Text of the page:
Researchers Edit Out Cardiac Disease Genes Associated with Disease Risk

Researchers have recently edited a genetic locus associated with cardiovascular disease out of cells’ genomes to potentially alter disease expression. Led by Scripps Research members, a team of scientists collected blood from individuals who either had low or high-risk versions of the haplotype associated with cardiovascular disease. By genetically altering these cells, they were able to eventually remove these genes associated with cardiovascular disorders.

Several factors are known to increase one’s risk of cardiovascular disease, including high-cholesterol, elevated blood pressure, obesity, and smoking. As of recent, however, many genomic studies have uncovered a number of genetic risks for cardiovascular disease. Specifically, the 9p21.3 haplotype has been the first common genome region found to be associated with increased coronary artery disease risk. Characterized by damaged vessels carrying blood to the heart, this disease has been known to increase risk of diseases such as strokes and aneurysms as well. This haplotype has been referred to as one of the most impactful genetic underliers to cardiovascular disease.

Researchers have known this haplotype is tied to heightened risks, however it has been particularly challenging to research being that the haplotype is only seen in humans. This barrier made studying the gene in mice and other model animals not possible. This genetic region also does not include any traditional protein coding genes, which makes it particularly hard to predict what it might do as well.

To avoid these factors, the research team collected blood samples from patients with risk-associated versions of the haplotype and modified the samples to produce pluripotent stem cells. At this point, the cells were subject to genetic modification via TALE nucleases, a genetic-editing tool similar to CRISPR-Cas9. These alterations removed the risk promoting versions of the genetic material from both affected and unaffected donor cells. The team then coaxed the edited stem cells to become vascular smooth muscle cells to study them in detail via high-resolution bioengineering and gene profiling techniques.

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“We’ve known for more than a decade that the 9p21.3 haplotype was the most influential genetic risk for cardiovascular disease cases–accounting for an astonishingly large 10-15 percent of cases in the United States per year. But, until now we’ve been in the dark about what it might be doing to cause this,” said Kristin Baldwin, professor at Scripps Research and senior author of the study. “Now, with strong evidence suggesting the 9p21.3 haplotype undermines the stability and function of vascular muscle cells, we may have a opened a new route to interventions that could impact many millions of people worldwide.”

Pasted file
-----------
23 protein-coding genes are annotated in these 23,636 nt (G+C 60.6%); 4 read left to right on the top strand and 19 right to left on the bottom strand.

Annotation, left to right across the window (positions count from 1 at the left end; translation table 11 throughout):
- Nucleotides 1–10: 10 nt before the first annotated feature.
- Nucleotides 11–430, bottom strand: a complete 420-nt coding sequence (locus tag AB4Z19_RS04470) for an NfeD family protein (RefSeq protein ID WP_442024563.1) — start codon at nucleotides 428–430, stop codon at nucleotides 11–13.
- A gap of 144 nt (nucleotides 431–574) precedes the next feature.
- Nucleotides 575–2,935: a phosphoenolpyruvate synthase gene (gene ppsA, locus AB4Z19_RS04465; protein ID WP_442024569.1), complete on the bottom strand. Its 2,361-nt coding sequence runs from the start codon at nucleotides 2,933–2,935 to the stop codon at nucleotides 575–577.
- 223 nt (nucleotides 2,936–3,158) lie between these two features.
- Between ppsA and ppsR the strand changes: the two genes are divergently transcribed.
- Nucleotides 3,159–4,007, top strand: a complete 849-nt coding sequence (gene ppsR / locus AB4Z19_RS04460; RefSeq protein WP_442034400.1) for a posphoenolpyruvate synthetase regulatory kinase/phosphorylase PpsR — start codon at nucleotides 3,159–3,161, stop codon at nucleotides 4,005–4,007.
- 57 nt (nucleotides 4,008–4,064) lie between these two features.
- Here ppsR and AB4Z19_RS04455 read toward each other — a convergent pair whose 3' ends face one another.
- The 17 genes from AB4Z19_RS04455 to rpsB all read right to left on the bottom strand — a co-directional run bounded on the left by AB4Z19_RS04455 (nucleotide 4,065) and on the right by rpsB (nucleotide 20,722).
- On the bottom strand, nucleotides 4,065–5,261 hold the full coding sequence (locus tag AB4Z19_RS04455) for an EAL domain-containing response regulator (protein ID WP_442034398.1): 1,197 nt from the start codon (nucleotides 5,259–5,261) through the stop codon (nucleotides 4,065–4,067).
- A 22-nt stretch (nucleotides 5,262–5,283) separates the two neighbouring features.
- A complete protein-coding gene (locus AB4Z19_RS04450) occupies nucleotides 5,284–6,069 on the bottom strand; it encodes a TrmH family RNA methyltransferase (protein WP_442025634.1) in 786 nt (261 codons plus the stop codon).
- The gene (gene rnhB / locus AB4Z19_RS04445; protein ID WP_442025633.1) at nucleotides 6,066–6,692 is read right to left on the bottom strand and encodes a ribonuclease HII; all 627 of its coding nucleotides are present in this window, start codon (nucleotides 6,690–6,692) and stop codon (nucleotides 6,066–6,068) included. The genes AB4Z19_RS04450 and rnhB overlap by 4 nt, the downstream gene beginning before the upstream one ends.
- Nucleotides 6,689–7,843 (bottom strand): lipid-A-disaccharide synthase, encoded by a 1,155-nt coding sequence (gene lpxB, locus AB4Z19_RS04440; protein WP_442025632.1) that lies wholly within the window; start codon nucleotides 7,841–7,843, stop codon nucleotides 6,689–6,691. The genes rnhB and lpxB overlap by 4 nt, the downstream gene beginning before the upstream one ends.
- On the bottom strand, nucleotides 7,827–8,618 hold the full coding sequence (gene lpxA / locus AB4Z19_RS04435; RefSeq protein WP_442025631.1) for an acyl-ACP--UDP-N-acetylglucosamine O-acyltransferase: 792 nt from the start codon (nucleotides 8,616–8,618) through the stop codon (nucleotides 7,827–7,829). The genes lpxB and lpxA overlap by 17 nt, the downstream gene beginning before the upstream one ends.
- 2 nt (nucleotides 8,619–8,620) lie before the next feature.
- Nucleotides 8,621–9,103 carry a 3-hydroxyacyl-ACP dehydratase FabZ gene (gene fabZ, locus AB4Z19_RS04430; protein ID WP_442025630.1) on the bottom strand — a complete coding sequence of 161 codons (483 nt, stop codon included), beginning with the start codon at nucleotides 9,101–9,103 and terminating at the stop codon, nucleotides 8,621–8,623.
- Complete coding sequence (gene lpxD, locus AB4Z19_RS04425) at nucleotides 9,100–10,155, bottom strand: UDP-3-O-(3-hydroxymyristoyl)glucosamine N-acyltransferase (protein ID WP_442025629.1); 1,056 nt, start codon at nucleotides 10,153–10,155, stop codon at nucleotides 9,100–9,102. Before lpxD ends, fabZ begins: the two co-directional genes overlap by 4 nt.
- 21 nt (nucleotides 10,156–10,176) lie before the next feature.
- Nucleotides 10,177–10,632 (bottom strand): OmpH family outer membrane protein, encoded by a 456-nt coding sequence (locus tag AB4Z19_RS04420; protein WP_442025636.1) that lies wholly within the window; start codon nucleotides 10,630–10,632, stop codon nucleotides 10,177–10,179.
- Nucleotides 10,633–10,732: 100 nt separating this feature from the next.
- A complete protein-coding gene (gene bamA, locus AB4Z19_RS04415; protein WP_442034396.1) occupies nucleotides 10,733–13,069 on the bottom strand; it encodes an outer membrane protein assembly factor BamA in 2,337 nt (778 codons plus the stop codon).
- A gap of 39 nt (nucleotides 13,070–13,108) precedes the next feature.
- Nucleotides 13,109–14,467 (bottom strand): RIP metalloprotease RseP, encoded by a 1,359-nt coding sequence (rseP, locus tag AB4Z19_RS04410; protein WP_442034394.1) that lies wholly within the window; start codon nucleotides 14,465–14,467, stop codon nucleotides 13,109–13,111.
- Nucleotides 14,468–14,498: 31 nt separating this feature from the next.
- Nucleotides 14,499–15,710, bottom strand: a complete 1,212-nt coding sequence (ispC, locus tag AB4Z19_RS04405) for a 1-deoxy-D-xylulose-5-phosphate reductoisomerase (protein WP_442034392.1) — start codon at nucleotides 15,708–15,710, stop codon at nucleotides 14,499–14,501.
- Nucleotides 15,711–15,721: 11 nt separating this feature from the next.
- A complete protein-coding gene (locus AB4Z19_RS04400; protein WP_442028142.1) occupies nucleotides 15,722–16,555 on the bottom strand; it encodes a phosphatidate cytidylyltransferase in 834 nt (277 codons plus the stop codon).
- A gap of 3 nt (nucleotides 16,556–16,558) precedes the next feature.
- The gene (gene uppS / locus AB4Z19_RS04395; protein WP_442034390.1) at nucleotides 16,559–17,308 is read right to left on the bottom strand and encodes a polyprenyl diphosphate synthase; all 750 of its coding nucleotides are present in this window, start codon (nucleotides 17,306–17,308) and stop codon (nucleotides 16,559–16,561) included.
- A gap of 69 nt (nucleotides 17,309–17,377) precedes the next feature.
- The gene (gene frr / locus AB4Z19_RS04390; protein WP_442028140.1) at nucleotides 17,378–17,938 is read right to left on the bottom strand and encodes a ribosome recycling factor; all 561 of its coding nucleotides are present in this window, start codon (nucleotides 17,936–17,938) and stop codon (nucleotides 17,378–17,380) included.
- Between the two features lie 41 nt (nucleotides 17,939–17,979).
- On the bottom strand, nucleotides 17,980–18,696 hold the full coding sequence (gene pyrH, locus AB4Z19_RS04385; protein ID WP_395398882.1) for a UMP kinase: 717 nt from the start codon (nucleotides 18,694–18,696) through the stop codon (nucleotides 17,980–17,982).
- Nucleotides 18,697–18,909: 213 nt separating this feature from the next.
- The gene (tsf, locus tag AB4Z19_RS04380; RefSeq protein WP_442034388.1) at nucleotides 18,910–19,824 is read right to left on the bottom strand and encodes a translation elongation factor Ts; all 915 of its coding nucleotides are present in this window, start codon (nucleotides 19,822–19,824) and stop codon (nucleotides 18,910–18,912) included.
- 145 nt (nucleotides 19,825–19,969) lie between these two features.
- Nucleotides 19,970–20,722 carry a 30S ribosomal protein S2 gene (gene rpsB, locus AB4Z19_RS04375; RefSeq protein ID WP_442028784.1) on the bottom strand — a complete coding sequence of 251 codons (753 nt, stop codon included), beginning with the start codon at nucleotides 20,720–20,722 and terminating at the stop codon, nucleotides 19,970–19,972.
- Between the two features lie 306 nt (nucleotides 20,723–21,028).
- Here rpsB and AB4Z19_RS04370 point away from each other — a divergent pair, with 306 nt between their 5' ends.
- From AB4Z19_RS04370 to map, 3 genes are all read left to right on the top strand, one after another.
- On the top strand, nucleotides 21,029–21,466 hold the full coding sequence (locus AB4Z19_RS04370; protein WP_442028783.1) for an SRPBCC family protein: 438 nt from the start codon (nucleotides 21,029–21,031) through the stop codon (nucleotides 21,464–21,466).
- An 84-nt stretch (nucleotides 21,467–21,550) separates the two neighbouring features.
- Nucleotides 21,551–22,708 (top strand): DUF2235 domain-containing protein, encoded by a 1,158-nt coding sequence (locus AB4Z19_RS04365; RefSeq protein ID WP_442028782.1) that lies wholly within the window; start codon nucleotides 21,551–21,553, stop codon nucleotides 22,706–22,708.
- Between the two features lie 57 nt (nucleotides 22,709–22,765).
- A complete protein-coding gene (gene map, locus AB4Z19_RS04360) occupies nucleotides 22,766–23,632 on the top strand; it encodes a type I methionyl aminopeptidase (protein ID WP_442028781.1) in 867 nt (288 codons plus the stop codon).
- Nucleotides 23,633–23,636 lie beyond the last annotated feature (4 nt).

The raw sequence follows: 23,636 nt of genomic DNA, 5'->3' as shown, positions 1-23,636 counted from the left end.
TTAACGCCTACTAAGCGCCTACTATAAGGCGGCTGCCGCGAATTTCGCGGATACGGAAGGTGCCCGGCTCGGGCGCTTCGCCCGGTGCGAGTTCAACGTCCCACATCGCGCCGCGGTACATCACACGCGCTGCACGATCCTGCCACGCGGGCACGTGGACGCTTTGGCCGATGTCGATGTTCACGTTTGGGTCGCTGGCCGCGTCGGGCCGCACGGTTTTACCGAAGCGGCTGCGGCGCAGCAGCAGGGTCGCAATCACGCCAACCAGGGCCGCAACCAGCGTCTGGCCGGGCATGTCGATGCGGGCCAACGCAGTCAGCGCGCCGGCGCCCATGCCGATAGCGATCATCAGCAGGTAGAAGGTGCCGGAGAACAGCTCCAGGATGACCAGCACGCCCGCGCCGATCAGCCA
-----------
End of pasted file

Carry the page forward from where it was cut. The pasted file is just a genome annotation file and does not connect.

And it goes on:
The Scripps team found that high-risk individuals’ cells showed a particularly broad set of abnormalities, with these risk cells affecting over 3000 genes. These genes make up nearly 10% or the entire human gene collection. Computer analysis of these genes showed evidence that these muscle cells may be deficient in key functions related to heart disease, characterized by weak contractile force and less clinging to their surroundings.

The group unexpectedly found that the high-risk cells showed alterations in over a third of their genes, suggesting that the 9p21.3 haplotype somehow interacts with, or possibly controls, this genetic network.

“This study demonstrates the power of genome editing of pluripotent stem cells for studying human genetic risk for disease, especially when risks are in uniquely human regions or gene deserts,” said Valentina Lo Sardo, staff scientist at Scripps Research and co-author of the study. “Our findings not only provide insight into how the high-risk 9p21.3 haplotype undermines vascular health, but also offer a new avenue to study and target gene regulatory networks widely involved in coronary artery disease.”

Source: EurekAlert

Jack holds a biology degree from Penn State University, and has a keen interest in how new medical technologies are changing the future of healthcare. Reach out to Jack if you have a compelling story idea or with feedback about past articles.